Extending tougher mortgage rules to all borrowers is a bigger risk to the housing market than higher rates and policymakers might want to rethink such a move, according to one of Bay Street’s most prominent economists.
With the Bank of Canada raising interest rates last week for the first time in nearly seven years, the spotlight is squarely on record high debt and the ability of Canadians to afford their monthly payments.
Meantime, the country’s banking regulator is taking aim at the uninsured mortgage market – where homeowners make a down payment of 20 per cent or more. It’s proposing stringent stress tests for those borrowers, in line with what’s already happening in the insured market.
In a new report, CIBC Deputy Chief Economist Benjamin Tal argues the Bank of Canada is “not oblivious to the fact” that borrowers are highly sensitive to rate increases.
“The increased sensitivity to higher rates will prevent the bank from moving too rapidly,” Tal wrote in the report.
“The more immediate risk is the proposed rate qualification regulatory changes, which we believe have the potential to notably slow down growth in mortgage originations.”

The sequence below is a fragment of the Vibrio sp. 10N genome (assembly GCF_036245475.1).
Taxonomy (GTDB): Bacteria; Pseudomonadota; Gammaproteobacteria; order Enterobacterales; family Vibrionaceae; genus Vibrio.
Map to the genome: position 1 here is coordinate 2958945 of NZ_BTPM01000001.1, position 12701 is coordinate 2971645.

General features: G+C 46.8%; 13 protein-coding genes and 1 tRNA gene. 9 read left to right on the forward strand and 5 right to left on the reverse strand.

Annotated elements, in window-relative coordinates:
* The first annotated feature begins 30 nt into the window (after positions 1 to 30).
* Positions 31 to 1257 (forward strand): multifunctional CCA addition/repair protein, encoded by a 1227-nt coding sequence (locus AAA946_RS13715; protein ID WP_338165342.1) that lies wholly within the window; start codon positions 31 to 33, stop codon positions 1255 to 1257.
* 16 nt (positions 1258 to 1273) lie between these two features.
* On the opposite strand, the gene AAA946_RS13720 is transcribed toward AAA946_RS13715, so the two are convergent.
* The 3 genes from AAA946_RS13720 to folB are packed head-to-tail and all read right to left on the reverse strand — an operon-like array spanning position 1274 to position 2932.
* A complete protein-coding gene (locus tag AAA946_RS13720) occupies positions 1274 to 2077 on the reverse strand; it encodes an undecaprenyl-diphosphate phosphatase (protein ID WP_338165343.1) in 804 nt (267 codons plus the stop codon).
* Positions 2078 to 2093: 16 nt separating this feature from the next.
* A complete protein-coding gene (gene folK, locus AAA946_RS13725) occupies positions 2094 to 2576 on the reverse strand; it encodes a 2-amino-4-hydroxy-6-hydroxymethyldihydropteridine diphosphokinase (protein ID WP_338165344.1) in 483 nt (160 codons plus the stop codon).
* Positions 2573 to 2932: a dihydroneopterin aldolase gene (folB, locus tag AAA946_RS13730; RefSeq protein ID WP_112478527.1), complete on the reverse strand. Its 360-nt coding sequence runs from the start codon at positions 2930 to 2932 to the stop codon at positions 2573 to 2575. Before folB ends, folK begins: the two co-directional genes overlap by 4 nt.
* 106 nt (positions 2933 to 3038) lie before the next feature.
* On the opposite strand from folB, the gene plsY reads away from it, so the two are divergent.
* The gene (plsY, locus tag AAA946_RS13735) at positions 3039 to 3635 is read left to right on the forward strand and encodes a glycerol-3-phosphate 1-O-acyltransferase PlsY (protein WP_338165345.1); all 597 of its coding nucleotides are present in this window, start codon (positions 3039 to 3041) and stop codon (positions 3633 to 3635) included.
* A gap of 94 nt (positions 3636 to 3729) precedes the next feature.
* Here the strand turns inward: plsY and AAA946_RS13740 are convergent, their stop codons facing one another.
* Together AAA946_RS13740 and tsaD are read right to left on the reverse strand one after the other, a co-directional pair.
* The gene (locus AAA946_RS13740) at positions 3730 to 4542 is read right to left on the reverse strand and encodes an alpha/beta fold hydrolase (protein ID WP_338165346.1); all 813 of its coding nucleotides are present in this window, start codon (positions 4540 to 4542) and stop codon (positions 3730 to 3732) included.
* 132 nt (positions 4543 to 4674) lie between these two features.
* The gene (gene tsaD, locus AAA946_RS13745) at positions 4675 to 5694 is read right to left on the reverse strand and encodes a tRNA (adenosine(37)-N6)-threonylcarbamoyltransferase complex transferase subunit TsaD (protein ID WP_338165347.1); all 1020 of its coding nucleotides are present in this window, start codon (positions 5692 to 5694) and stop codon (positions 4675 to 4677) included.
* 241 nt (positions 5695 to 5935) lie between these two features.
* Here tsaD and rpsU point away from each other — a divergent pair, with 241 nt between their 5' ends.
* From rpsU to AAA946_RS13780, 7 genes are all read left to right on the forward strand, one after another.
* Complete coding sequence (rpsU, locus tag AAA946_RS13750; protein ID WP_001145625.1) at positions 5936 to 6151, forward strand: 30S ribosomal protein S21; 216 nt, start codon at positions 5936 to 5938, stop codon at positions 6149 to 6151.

In the report, Tal warns that a slowdown in consumer spending and the housing market could bring on a recession.
The last hot market left standing until this spring, Toronto, is already in rapid cool-down mode following government intervention. Sales have plunged and the average sale price is down 14 per cent from the record highs of April.
“Given current momentum in the market, it might be advisable to rethink the timing” of new stress tests for uninsured mortgages, according to Tal.
Mortgage market expert Rob McLister echoed that sentiment, arguing that “regulators could be playing with fire.”
“This could easily be one of the most impactful mortgage restrictions of all time,” McLister, founder of RateSpy.com, told BNN in an email.
Roughly four in every five mortgages in Canada are conventional, uninsured loans and the big banks dominate the market. If OSFI expands the stress test as planned, McLister reckons those conventional buyers could see their purchasing power slashed by 18 per cent.
“As we've seen time and time again, onerous mortgage regulations aren't necessarily a death knell for housing,” said McLister.
“But if housing does dive because of OSFI's move, not only will policymakers and our real estate-dependent economy get burnt, but so will anyone who relies on home equity.”